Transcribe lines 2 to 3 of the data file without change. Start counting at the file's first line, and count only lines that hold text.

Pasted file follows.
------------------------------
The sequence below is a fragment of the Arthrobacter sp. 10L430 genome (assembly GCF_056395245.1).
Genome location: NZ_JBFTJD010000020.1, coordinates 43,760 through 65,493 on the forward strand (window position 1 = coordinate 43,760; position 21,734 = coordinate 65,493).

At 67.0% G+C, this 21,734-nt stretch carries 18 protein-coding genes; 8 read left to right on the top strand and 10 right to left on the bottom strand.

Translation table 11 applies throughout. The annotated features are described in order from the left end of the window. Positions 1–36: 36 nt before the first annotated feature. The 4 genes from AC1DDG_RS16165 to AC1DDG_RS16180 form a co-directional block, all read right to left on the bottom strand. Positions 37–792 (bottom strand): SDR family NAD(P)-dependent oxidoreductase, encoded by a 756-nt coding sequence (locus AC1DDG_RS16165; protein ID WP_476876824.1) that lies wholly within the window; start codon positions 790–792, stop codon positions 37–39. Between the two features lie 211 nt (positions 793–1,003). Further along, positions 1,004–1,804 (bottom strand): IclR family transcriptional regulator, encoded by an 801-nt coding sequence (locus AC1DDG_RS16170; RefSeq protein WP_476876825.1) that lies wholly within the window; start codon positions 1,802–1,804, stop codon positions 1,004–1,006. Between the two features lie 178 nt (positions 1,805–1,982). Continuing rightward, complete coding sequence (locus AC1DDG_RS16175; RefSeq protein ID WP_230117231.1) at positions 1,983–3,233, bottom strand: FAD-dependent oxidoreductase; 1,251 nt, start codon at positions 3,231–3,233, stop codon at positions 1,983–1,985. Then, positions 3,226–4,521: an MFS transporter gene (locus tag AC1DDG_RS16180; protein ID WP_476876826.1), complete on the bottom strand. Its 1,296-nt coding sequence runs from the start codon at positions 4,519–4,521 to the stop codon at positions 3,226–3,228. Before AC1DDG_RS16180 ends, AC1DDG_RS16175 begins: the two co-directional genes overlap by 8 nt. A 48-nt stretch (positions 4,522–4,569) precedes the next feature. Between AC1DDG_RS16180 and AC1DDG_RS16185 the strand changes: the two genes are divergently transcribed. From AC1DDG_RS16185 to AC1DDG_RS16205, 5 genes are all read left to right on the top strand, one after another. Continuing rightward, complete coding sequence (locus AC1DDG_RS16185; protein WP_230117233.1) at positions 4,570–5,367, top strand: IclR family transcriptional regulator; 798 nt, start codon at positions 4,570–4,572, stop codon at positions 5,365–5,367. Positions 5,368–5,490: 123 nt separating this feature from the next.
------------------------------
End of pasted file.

Genome location: NZ_JBFTJD010000020.1, coordinates 43,760 through 65,493 on the forward strand (window position 1 = coordinate 43,760; position 21,734 = coordinate 65,493).

At 67.0% G+C, this 21,734-nt stretch carries 18 protein-coding genes; 8 read left to right on the top strand and 10 right to left on the bottom strand.